India rejecting Kyoto, despite apparent Chinese willingness

A surprising new move by China toward agreeing to limit emissions could be the key to unlocking a new climate change deal in Durban, despite negativity from India. According to […]

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By Tom Gibson

A surprising new move by China toward agreeing to limit emissions could be the key to unlocking a new climate change deal in Durban, despite negativity from India. According to reports from Norton Rose lawyers, China’s position as the world’s largest polluter would force others to follow suit due to political pressures.

The law firm has suggested that positive moves from countries like China could give the necessary impetus to the EU states currently considering a second commitment period.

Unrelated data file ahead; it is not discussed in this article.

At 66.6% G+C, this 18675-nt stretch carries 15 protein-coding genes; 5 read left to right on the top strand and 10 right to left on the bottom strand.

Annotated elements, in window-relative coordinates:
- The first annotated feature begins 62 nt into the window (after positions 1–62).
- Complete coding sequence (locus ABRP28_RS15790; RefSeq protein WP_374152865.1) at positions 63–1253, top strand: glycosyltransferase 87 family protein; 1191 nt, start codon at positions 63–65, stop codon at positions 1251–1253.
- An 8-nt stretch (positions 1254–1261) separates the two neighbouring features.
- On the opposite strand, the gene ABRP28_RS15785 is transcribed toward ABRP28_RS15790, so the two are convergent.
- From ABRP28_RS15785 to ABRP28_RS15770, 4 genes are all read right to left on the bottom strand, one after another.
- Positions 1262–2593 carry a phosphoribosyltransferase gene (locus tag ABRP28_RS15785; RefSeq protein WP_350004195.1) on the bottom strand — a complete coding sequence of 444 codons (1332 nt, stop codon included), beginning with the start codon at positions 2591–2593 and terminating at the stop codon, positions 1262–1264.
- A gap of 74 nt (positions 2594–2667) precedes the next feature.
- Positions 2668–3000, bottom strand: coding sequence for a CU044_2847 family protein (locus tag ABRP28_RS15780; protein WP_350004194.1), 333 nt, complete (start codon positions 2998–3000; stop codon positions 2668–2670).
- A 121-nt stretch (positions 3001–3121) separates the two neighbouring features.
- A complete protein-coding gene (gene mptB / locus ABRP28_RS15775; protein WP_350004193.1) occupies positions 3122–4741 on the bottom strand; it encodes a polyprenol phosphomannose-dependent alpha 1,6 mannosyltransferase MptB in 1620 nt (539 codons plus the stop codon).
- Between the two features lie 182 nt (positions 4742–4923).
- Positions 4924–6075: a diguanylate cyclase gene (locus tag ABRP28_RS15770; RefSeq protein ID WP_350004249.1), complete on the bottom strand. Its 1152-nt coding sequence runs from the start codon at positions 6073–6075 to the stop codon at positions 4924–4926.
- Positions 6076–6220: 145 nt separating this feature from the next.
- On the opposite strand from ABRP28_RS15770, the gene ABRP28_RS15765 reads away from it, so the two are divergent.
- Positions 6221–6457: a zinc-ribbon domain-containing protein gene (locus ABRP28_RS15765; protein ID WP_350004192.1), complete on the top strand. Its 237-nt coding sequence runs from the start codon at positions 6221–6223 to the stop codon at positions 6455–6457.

One country currently in the spotlight is India, who has openly said it would not take on legally binding emission reduction obligations unless European countries upheld previous commitments.

India’s Environment Minister Jayanthi Natarajan said: “It is time that the developed countries stepped up to fulfil their part of the [legal] commitment under Kyoto. There is an ambition gap because Kyoto partners have not fulfilled their political obligations.”

Related story: Divisions cause stalemates in Durban